"Who are you talking to?" Libby asked, her eyes still wide with fright for Robie's presumptuous behavior toward the huge and powerful creature.
"The dragon, a' course," Robie said, having no real sense of doing something unusual. "You'll be careful with them, won't you, dragon?"
Robie was certain the dragon was laughing inside. "What's so funny?"
I have a name, you know.
"Oh, I know that all the dragons have names, but I've only just met you so I don't know your name." Robie turned his head ever so slightly to be sure his friends were observing how brave he was. And courteous.
Cortath is my name. What is yours, little one?
"Robie...that is, Robinton, and you will fly my parents very carefully, won't you?"
Of course I will, young Robinton.
Greatly reassured by that, Robie took advantage of this unparalleled opportunity and asked, "Will you be fighting Thread when it comes back?"
The tail gave such a convulsive twitch that it nearly swept both Lexey and Robinton, who were nearest, off their feet. The dragon swerved his body around so that his great head, with its many faceted eyes swirling with a variety of colors rapidly turning into orange and red, came closer to Robie.
Dragons always fly when Thread is in the sky, was the unequivocal answer.
"You know the song, then?" Robie asked, delighted.
But, before Cortath could answer, his rider was at his head, turning it back so that he could introduce the bronze to Merelan and Petiron
"Robinton, what are you doing back there?" his father demanded, noticing him at last and gesturing for him to get out of the way.
"We were just playing hop-it, only Cortath landed in the middle..." At the boy's words, the great dragon courteously moved his feet. "It's all right, Cortath, you smudged the lines a bit with your tail but we can fix it when you leave."
"Robinton!" his father roared, scowling his amazement. Robinton risked a nervous glance at his mother and saw her slight smile. Why was his father angry with him? He really hadn't been doing anything wrong, had he?
"Cortath says he's enjoyed conversing with your son, Master Petiron," M'ridin said with a reassuring chuckle. "There aren't that many children these days who will, you know."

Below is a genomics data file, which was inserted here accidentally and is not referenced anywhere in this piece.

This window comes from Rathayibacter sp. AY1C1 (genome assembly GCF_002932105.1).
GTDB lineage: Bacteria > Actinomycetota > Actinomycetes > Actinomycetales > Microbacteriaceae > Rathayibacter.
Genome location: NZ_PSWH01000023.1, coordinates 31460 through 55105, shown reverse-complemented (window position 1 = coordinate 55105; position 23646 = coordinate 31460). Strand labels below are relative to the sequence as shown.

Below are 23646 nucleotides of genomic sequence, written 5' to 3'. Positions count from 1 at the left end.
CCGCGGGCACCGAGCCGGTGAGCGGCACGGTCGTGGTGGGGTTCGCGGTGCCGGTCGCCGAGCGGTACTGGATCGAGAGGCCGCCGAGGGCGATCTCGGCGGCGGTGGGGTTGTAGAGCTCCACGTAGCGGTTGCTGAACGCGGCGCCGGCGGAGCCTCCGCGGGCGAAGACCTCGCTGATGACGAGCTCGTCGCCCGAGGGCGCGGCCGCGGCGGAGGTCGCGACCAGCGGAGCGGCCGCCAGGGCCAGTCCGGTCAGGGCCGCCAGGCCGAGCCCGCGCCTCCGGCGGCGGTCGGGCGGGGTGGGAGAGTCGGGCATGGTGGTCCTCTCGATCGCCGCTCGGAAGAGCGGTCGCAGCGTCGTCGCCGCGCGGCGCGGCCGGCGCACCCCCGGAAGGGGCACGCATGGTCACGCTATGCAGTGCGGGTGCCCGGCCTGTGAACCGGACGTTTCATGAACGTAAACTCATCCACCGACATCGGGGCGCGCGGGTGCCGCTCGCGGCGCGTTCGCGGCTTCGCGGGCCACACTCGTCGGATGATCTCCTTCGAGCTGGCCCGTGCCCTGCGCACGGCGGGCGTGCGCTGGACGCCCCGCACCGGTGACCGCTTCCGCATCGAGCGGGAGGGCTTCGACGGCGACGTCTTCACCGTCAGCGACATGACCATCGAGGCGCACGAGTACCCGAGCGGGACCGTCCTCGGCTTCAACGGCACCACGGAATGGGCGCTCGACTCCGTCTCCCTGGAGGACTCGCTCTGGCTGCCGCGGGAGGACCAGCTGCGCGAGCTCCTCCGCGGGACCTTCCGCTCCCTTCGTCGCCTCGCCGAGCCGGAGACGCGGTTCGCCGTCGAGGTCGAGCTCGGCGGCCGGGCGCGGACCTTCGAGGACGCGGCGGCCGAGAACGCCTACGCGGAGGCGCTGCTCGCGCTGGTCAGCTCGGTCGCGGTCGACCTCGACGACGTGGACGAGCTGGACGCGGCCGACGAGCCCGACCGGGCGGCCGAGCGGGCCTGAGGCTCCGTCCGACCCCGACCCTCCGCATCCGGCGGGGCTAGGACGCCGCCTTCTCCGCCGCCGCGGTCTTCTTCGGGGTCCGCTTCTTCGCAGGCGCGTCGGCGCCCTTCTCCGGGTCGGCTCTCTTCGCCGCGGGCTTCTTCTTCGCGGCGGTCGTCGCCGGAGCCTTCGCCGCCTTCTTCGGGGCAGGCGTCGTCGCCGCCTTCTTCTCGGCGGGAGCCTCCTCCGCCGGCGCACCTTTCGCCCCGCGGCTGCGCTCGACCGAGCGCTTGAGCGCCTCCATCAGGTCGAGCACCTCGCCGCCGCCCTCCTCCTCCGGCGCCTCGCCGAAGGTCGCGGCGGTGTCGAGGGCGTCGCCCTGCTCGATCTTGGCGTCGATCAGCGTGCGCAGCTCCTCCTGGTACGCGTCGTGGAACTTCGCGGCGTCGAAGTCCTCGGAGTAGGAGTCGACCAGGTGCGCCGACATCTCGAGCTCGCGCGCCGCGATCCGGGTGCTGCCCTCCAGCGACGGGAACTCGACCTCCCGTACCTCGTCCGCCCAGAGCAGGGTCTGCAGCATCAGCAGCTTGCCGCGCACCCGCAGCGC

Robinton's sensitive ears caught the plaintive note in the tall, bronze rider's voice. He opened his mouth to say that he'd be happy to talk to Cortath any time, when he saw his mother raise her finger in her signal for him to be silent and noticed the deepening scowl on his father's face. So he looked anywhere but at the adults.
"Out of the way now, boy," his father said, gesturing urgently.
Robinton scooted off toward the hall, Libby and Lexey well in front of him, all too relieved to be allowed to leave.
"Goodbye, Cortath," Robinton said. Seeing the dragon turn his head to follow him, he waved his fingers in farewell.
We will meet again, young Robinton, Cortath said clearly.
"Shards, Rob, you were lucky," Lexey said enviously.
"And brave," Libby put in, her blue eyes still as wide as saucers in her freckled face.
Robie shrugged. He was probably lucky he hadn't been close enough to his father for a smack at bothering a dragon, but he didn't think he'd been particularly brave. Though he should not, perhaps, have compared a dragon to a watchwher! He'd caught the insulted note in the dragon's voice, and he guessed he was lucky Cortath had deigned to speak with him, instead of just lashing out with his tail at the presumptuous boy.
Use of this excerpt from THE MASTERHARPER OF PERN by Anne McCaffrey may be made only for purposes of promoting the book, with no changes, editing or additions whatsoever, and must be accompanied by the following copyright notice: copyright ©1998 by Anne McCaffrey
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